> vec.clear();   // make sure vector is empty before populating it
    >
    > for (int i = 0; i < 5; i++)
    > {
    >   ABC* abcobject1 = new ABC(i);
    >   vec.push_back(abcobject1);
    >
    > }
    >
    > When I go to my destructor, do I just need to pop_back() the vector
    > elements...
    >
    > for (int i = 0; i < 5; i++)
    > {
    >   vec.pop_back();
    >
    > }
    >
    > ...or do I delete each ABC object and then pop_back its corresponding
    > vector pointer...
    >
    > for (int i = 0; i < 5; i++)
    > {
    >    delete vec; vec = 0; // or is it (*vec)???
    >    vec.pop_back();
    >
    > }
    >
    > ...or do I do something else? Isn't there a delete[] statement for
    > this sort of thing?


    This is a question of ownership. That's why you need to document who
    owns what. If the vector is intended to own the pointers, you
    probably shouldn't store raw pointer, but instead use your favorite
    smart pointer.

    If you're using raw pointers, you need to delete the elements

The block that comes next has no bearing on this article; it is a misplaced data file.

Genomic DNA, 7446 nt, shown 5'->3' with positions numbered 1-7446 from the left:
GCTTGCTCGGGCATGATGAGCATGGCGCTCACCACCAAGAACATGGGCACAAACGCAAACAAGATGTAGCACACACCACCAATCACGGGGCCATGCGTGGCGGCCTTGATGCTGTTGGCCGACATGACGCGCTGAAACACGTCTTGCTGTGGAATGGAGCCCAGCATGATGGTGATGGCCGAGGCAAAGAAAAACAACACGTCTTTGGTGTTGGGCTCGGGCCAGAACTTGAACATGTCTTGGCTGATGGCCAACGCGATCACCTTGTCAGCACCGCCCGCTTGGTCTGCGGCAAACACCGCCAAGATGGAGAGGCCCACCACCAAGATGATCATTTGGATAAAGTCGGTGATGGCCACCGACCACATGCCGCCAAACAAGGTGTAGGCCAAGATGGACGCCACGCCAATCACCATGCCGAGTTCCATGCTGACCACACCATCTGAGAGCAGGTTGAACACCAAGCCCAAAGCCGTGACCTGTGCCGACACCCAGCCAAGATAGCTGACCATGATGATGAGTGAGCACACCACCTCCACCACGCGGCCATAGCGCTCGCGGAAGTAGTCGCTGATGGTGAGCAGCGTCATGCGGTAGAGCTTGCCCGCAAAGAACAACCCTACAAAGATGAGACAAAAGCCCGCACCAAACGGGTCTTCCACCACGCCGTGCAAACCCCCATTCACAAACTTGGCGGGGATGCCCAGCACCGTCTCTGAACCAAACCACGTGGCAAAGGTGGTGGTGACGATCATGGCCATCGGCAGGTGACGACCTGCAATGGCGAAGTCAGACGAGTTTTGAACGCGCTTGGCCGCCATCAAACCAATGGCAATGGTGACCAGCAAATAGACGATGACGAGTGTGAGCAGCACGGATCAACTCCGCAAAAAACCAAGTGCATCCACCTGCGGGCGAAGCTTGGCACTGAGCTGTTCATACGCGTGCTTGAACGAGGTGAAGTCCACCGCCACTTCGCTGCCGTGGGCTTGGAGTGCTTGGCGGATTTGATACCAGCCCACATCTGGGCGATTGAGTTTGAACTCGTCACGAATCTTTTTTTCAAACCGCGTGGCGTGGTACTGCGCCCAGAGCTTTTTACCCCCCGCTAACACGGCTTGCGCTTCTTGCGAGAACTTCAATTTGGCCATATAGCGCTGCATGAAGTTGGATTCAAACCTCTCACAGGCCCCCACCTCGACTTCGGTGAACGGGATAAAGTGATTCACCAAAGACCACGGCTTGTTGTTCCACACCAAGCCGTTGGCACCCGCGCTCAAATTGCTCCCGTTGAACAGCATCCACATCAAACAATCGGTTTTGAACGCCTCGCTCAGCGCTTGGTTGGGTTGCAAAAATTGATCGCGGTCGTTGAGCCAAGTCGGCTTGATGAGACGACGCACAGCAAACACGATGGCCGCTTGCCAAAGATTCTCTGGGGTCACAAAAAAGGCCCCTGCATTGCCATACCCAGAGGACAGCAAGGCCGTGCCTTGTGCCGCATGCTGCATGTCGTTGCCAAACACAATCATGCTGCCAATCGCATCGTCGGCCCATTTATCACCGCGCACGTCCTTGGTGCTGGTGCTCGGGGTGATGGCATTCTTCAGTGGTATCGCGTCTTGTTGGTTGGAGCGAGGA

individually.

    for (std::vector<ABC*>::iterator it = vec.begin();
    it != vec.end();
    ++it)
    {
    delete *it;
    *it = 0; // probably optional
    }

    If you're using smart pointers, where smart_ptr_t<> is your favorite
    smart pointer:

    std::vector<smart_ptr_t<ABC> > vec;
    Then, when vec is deleted, it invokes the smart_ptr_t<> destructor on
    every element,
    and the smart_ptr_t<> destructor handles the memory management.
     
    red floyd, Mar 19, 2009
    #2
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  3. Guest

    Re: Deleting elements of vectors that contain pointers to otherobjects